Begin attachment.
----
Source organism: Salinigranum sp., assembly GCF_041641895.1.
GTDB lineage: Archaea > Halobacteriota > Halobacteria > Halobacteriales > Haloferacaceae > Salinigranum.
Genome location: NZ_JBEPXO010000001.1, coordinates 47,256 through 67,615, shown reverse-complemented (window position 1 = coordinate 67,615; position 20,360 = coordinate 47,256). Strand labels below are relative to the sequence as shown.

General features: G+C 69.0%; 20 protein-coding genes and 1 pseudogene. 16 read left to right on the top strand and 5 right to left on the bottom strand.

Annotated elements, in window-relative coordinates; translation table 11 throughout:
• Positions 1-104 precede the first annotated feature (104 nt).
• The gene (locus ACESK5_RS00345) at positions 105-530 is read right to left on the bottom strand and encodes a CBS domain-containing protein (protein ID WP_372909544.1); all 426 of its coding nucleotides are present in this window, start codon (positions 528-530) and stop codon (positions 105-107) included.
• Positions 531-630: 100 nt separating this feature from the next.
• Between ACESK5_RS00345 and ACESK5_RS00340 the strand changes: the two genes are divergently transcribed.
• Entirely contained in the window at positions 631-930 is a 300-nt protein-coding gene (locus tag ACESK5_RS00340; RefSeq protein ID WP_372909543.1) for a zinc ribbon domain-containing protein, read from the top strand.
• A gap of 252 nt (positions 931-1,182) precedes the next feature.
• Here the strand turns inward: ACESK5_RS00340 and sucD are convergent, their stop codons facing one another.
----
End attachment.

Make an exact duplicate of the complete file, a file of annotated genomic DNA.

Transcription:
Source organism: Salinigranum sp., assembly GCF_041641895.1.
GTDB lineage: Archaea > Halobacteriota > Halobacteria > Halobacteriales > Haloferacaceae > Salinigranum.
Genome location: NZ_JBEPXO010000001.1, coordinates 47,256 through 67,615, shown reverse-complemented (window position 1 = coordinate 67,615; position 20,360 = coordinate 47,256). Strand labels below are relative to the sequence as shown.

General features: G+C 69.0%; 20 protein-coding genes and 1 pseudogene. 16 read left to right on the top strand and 5 right to left on the bottom strand.

Annotated elements, in window-relative coordinates; translation table 11 throughout:
• Positions 1-104 precede the first annotated feature (104 nt).
• The gene (locus ACESK5_RS00345) at positions 105-530 is read right to left on the bottom strand and encodes a CBS domain-containing protein (protein ID WP_372909544.1); all 426 of its coding nucleotides are present in this window, start codon (positions 528-530) and stop codon (positions 105-107) included.
• Positions 531-630: 100 nt separating this feature from the next.
• Between ACESK5_RS00345 and ACESK5_RS00340 the strand changes: the two genes are divergently transcribed.
• Entirely contained in the window at positions 631-930 is a 300-nt protein-coding gene (locus tag ACESK5_RS00340; RefSeq protein ID WP_372909543.1) for a zinc ribbon domain-containing protein, read from the top strand.
• A gap of 252 nt (positions 931-1,182) precedes the next feature.
• Here the strand turns inward: ACESK5_RS00340 and sucD are convergent, their stop codons facing one another.